San Francisco 49ers player Aldon Smith today appeared in Santa Clara County Superior Court to plead no contest to three felony assault weapons charges and two misdemeanor DUI allegations and will be sentenced by a judge in San Jose on July 25.
Smith, 24, did not make a deal with the Santa Clara County District Attorney’s Office to plead to reduced or fewer charges but agreed to change his previous not guilty pleas to the felony and misdemeanor charges, Deputy District Attorney Brian Buckelew said.
“People have the right to change their plea at all times and what happened right now is that the defendant Mr. Smith changed his plea on all counts,” Buckelew said.
“So, it wasn’t a negotiated plea deal with the district attorney’s office,” Buckelew said.
A no contest plea is the legal equivalent to an admission of guilt in criminal cases, but it does not constitute admitting guilt in civil lawsuits, Buckelew said.
Judge Daniel Nishigaya, who presided over the case today, “took the no contest plea and found the defendant guilty of everything,” Buckelew said.
But Buckelew said that Smith’s change of plea could work in his favor with the judge.
“Traditionally when people change their pleas, especially before the preliminary hearing, there is an acceptance of responsibility that is factored in by the sentencing court, and I don’t see why this case would differ in any way from that,” the prosecutor said.
“It’s important that Aldon Smith stepped up today and took responsibility for both cases,” he said.
Smith faces a potential sentence ranging from no custody time to up to four years and four months in prison, although under a new law the time could be served in county jail, Buckelew said.
Smith, the 49ers’ star linebacker whose multimillion-dollar contract was recently extended for a year by the NFL team, appeared in court at about 3:25 p.m. today wearing a light gray suit with no tie. He was accompanied by several other men.
He waited in the back row in the audience and then stepped forward beside his lawyer Josh Bentley at the defendant’s table before Judge Daniel Nishigaya.
He answered with a firm “Yes, your honor,” to Nishigaya, who asked him a series of procedural questions, but fumbled a couple of times when saying “no contest” to the five criminal charges.
Smith also agreed not to contest an infraction he received for switching his California license plates on the pickup truck he was driving when he was arrested after crashing into a tree and skidding on the lawn of a home in San Jose at about 7 a.m. last Sept. 20.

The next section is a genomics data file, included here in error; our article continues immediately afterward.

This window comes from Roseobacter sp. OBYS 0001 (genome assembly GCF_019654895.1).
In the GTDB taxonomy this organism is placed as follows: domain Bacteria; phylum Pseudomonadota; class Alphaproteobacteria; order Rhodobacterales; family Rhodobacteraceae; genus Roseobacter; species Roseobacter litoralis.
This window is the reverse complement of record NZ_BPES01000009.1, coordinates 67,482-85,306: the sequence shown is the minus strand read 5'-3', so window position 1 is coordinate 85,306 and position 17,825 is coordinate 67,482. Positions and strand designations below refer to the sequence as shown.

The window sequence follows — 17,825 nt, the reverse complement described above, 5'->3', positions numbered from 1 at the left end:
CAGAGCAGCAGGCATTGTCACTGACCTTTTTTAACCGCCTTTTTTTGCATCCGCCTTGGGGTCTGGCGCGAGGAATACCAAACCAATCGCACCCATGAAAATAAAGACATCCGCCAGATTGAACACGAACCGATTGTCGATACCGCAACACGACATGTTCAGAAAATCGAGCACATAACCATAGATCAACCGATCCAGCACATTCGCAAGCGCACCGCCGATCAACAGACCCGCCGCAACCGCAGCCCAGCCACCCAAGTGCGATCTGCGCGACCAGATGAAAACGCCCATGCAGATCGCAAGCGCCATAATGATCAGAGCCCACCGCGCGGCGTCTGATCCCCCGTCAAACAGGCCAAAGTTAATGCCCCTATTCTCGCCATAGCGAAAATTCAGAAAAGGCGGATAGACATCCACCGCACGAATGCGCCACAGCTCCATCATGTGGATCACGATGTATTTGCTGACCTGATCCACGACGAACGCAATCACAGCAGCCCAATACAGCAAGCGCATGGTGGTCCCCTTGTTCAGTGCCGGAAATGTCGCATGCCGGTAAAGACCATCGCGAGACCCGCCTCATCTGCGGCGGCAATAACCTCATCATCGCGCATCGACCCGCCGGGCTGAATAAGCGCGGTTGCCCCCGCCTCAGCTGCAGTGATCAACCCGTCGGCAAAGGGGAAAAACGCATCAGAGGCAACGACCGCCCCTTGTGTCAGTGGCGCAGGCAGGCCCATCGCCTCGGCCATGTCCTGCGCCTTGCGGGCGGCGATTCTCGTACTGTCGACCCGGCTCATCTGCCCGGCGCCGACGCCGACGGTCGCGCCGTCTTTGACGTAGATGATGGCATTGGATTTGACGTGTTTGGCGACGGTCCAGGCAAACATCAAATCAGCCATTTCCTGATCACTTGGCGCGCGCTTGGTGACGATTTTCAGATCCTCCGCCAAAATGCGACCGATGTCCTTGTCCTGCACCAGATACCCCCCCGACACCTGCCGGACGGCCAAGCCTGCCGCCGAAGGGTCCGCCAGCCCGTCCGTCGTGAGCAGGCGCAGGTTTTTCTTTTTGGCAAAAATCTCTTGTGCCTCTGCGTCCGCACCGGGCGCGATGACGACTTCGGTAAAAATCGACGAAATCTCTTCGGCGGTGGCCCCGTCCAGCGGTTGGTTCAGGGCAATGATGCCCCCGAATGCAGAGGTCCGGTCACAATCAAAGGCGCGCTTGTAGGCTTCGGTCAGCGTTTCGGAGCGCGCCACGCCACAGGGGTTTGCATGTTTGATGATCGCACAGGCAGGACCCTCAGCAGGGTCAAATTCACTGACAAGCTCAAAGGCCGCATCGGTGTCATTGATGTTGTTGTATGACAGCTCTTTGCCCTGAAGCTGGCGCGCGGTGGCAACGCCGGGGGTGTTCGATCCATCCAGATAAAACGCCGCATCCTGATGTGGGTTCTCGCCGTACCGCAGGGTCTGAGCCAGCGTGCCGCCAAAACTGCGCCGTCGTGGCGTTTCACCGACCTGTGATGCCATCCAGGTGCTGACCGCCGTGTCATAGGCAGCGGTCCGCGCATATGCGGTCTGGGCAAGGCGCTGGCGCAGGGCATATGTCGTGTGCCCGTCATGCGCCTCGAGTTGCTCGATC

Nishigaya set a sentencing hearing on the criminal counts for July 25.
The 49ers star linebacker then exited the court into a side room, used for attorneys to talk to clients, in order to avoid members of the news media trying to follow him.
Smith entered his no contest plea to charges he possessed three assault rifles, a .308 caliber Armalite AR10-T, Bushmaster ARC for 5.56mm bullets and a .223 caliber Bushmaster Carbon-15 in his rented home in an unincorporated area outside of San Jose in 2012, prosecutors said.
Sheriff’s deputies found the three rifles, which Smith bought in 2011 in Arizona but which are illegal in California, in his home along with large-capacity magazines of bullets on the floor of his bedroom and other live and expended bullets of various calibers in his bedside table.
The discovery of the guns was part of an investigation by sheriff’s deputies into a party at Smith’s home in 2012 where gang members showed up, someone fired a shot into Smith’s garage and Smith himself fired two shots from a .45 caliber handgun into the air to disperse the crowd that had gathered.
49ers player Chris Culliver and former team player Delanie Walker also attended the party.
At one point at the party, Walker fired several shots from Smith’s handgun into the air. An unknown person fired shots that wounded a pair of innocent partygoers. In another incident, a man stabbed Smith in the leg but the wound was not serious.
The two partygoers who were shot, one of whom was wounded twice, filed suit in Superior Court in San Jose against Smith and Walker last year. One of the defendants reached a settlement with Walker but Smith remains a defendant with both plaintiffs, according to the civil court’s website.
In Smith’s separate DUI case, he pleaded no contest to misdemeanor driving under the influence with a blood alcohol level of 0.14, almost twice the legal limit, and driving with a blood alcohol level of .08 or above.
San Jose police also arrested him for possession of marijuana, but that charge was not filed.
Jeff Burbank, Bay City News